Researchers have explored the process through which air pollution, especially the particulate matter cause dementia. According to Chen at al. (2017), particulate matter, because of its small size can move from the bronchus to other body organs once inhaled. The pollutant directly affects the skin and the eyes, which is the primary shields of the human body. Choi & Kim (2019) indicate that PM can penetrate through the respiratory tract, triggering health problems. Alzheimer’s Society (2020) argues that inhaled particulate matter travels to the brain tissues through circulation or through the olfactory bulb (Chen et al, 2017). In addition they can cause inflammations in the nasal epithelium and subsequently produce cytokines which can be transmitted to the brain through circulation (Chen et al, 2017). In the older people, who have a high risk of developing dementia, the cytokines lead to the decrease of their overall physiological function with age. On the other hand, young people are able to expel the inhaled particulate matter or eliminate their toxicity within the body(Alzheimer’s Society, 2020). Besides, the older people, especially those who have cardiovascular or respiratory diseases have lower resistance to the biological toxicity of the particulate matter due to lower immunity making them vulnerable to the effects of the matter in the brain (Chen et al, 2017).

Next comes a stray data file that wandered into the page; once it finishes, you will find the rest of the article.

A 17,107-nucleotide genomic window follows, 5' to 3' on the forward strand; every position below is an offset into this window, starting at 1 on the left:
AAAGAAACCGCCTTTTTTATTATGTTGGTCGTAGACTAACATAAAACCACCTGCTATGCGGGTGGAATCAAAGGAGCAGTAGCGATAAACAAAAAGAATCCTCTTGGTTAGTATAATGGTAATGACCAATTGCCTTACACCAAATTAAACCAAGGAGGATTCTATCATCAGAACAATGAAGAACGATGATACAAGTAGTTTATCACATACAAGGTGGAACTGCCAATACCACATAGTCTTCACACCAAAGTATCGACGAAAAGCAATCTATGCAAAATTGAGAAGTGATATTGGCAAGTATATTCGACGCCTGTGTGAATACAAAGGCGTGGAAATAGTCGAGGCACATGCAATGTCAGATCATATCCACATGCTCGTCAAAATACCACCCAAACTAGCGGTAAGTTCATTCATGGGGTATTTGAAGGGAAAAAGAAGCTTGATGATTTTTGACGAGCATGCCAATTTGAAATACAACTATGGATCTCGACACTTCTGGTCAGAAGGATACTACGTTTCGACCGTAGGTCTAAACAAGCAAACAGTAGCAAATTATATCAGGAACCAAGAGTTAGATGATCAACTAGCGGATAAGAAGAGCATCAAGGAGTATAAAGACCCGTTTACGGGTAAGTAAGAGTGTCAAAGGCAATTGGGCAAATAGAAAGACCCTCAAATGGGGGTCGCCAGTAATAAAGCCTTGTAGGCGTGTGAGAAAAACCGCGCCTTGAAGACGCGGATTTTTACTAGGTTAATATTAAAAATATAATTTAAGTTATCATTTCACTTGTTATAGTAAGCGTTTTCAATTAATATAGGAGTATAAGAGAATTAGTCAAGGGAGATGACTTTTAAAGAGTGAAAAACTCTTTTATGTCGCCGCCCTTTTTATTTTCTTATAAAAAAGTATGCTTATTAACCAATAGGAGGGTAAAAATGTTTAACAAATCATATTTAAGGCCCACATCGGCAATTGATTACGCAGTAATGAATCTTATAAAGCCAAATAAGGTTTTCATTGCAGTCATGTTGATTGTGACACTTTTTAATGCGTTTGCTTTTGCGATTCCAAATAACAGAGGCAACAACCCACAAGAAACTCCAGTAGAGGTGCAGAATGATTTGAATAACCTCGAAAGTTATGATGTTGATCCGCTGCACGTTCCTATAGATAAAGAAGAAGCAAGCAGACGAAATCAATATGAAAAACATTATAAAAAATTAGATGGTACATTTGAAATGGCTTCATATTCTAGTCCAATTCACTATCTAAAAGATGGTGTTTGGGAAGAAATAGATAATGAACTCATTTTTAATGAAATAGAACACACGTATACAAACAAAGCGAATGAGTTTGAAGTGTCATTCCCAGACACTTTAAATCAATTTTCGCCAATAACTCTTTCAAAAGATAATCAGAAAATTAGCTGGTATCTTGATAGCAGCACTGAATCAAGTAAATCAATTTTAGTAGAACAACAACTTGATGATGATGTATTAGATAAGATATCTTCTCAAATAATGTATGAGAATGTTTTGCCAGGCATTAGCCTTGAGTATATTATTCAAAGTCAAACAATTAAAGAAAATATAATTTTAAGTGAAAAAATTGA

Another study indicated that magnetite particles that are released into the air during the burning of fuels can get into the brain (Block, Eder &Auten, 2011). Brain tissues from people in Manchester and Mexico City were analyzed by researchers in 2016 (Block, Eder &Auten, 2011). Using a specialized electron microscope, the researchers explored the surface properties of the magnetite particles, showing that they had been generated in an engine under high temperatures. The study confirmed that fine particulate manner can get to the brain through the blood stream or the nose lining.
Researchers agree that it is possible for pollutants to get to the brain through respiration and circulation. However, they have not provides evidence of how the presence of the pollutants in the brain and the incidence of dementia among the older people (Chen et al, 2017). The aim of this paper is to review the relationship between that pollutant and the onset and development of dementia among the older people (Chen et al, 2017). The purpose of the paper is to conduct a narrative review the evidence base linking the pollutant to cognitive decline and dementia in older people populations (Attademo&Bernadini, 2017). The question addressed by the review is whether there is enough evidence that link air pollution to the incidence of dementia in the older people people and what is the strength of the relationship.
Statement of the Problem